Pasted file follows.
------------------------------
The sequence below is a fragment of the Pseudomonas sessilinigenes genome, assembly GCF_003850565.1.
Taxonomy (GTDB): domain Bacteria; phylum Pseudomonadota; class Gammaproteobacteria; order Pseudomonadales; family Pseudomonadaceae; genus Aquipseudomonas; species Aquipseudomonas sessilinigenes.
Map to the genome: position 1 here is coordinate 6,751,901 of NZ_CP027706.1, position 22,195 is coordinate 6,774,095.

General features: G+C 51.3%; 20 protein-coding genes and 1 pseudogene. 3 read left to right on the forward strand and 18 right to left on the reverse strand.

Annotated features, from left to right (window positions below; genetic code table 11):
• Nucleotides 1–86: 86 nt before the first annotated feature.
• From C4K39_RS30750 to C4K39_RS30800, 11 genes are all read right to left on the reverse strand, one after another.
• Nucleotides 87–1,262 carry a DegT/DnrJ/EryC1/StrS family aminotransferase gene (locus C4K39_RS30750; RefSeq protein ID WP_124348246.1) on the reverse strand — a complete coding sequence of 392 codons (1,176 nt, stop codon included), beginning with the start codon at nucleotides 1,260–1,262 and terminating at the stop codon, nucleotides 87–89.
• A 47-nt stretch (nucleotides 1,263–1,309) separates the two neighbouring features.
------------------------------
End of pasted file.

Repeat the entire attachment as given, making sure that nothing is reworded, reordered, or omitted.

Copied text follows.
The sequence below is a fragment of the Pseudomonas sessilinigenes genome, assembly GCF_003850565.1.
Taxonomy (GTDB): domain Bacteria; phylum Pseudomonadota; class Gammaproteobacteria; order Pseudomonadales; family Pseudomonadaceae; genus Aquipseudomonas; species Aquipseudomonas sessilinigenes.
Map to the genome: position 1 here is coordinate 6,751,901 of NZ_CP027706.1, position 22,195 is coordinate 6,774,095.

General features: G+C 51.3%; 20 protein-coding genes and 1 pseudogene. 3 read left to right on the forward strand and 18 right to left on the reverse strand.

Annotated features, from left to right (window positions below; genetic code table 11):
• Nucleotides 1–86: 86 nt before the first annotated feature.
• From C4K39_RS30750 to C4K39_RS30800, 11 genes are all read right to left on the reverse strand, one after another.
• Nucleotides 87–1,262 carry a DegT/DnrJ/EryC1/StrS family aminotransferase gene (locus C4K39_RS30750; RefSeq protein ID WP_124348246.1) on the reverse strand — a complete coding sequence of 392 codons (1,176 nt, stop codon included), beginning with the start codon at nucleotides 1,260–1,262 and terminating at the stop codon, nucleotides 87–89.
• A 47-nt stretch (nucleotides 1,263–1,309) separates the two neighbouring features.